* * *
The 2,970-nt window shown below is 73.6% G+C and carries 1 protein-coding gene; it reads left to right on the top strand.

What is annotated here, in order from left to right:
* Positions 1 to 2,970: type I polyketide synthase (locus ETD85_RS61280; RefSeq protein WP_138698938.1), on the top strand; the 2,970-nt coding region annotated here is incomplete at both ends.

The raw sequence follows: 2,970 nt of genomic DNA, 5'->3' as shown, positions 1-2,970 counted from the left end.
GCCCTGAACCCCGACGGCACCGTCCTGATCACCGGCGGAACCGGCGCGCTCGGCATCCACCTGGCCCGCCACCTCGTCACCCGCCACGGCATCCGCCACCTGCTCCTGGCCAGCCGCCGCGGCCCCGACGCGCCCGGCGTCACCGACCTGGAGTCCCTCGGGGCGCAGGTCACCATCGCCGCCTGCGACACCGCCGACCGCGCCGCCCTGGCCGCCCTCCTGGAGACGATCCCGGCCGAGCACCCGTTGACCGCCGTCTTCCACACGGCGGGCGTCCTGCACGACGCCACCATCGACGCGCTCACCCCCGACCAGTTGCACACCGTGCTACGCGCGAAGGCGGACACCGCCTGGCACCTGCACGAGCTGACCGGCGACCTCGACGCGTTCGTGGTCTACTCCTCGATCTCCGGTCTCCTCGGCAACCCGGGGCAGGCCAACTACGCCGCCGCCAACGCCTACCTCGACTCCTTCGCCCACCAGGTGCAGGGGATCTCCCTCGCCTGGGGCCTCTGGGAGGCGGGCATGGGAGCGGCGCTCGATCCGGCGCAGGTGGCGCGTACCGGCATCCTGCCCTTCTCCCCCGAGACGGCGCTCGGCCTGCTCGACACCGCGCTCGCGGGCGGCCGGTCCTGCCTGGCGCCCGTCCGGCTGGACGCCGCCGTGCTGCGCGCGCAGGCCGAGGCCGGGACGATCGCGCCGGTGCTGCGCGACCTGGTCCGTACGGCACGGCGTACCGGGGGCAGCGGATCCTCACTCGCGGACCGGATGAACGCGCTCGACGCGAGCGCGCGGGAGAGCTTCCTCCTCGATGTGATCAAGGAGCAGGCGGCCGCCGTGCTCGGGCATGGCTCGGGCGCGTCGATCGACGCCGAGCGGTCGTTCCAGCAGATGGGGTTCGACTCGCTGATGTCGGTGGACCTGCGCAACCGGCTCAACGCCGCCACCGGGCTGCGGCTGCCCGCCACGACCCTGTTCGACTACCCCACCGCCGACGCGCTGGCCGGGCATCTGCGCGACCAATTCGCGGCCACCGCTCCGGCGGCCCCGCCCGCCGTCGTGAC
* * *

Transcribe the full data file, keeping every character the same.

The 2,970-nt window shown below is 73.6% G+C and carries 1 protein-coding gene; it reads left to right on the top strand.

What is annotated here, in order from left to right:
* Positions 1 to 2,970: type I polyketide synthase (locus ETD85_RS61280; RefSeq protein WP_138698938.1), on the top strand; the 2,970-nt coding region annotated here is incomplete at both ends.

The raw sequence follows: 2,970 nt of genomic DNA, 5'->3' as shown, positions 1-2,970 counted from the left end.
GCCCTGAACCCCGACGGCACCGTCCTGATCACCGGCGGAACCGGCGCGCTCGGCATCCACCTGGCCCGCCACCTCGTCACCCGCCACGGCATCCGCCACCTGCTCCTGGCCAGCCGCCGCGGCCCCGACGCGCCCGGCGTCACCGACCTGGAGTCCCTCGGGGCGCAGGTCACCATCGCCGCCTGCGACACCGCCGACCGCGCCGCCCTGGCCGCCCTCCTGGAGACGATCCCGGCCGAGCACCCGTTGACCGCCGTCTTCCACACGGCGGGCGTCCTGCACGACGCCACCATCGACGCGCTCACCCCCGACCAGTTGCACACCGTGCTACGCGCGAAGGCGGACACCGCCTGGCACCTGCACGAGCTGACCGGCGACCTCGACGCGTTCGTGGTCTACTCCTCGATCTCCGGTCTCCTCGGCAACCCGGGGCAGGCCAACTACGCCGCCGCCAACGCCTACCTCGACTCCTTCGCCCACCAGGTGCAGGGGATCTCCCTCGCCTGGGGCCTCTGGGAGGCGGGCATGGGAGCGGCGCTCGATCCGGCGCAGGTGGCGCGTACCGGCATCCTGCCCTTCTCCCCCGAGACGGCGCTCGGCCTGCTCGACACCGCGCTCGCGGGCGGCCGGTCCTGCCTGGCGCCCGTCCGGCTGGACGCCGCCGTGCTGCGCGCGCAGGCCGAGGCCGGGACGATCGCGCCGGTGCTGCGCGACCTGGTCCGTACGGCACGGCGTACCGGGGGCAGCGGATCCTCACTCGCGGACCGGATGAACGCGCTCGACGCGAGCGCGCGGGAGAGCTTCCTCCTCGATGTGATCAAGGAGCAGGCGGCCGCCGTGCTCGGGCATGGCTCGGGCGCGTCGATCGACGCCGAGCGGTCGTTCCAGCAGATGGGGTTCGACTCGCTGATGTCGGTGGACCTGCGCAACCGGCTCAACGCCGCCACCGGGCTGCGGCTGCCCGCCACGACCCTGTTCGACTACCCCACCGCCGACGCGCTGGCCGGGCATCTGCGCGACCAATTCGCGGCCACCGCTCCGGCGGCCCCGCCCGCCGTCGTGAC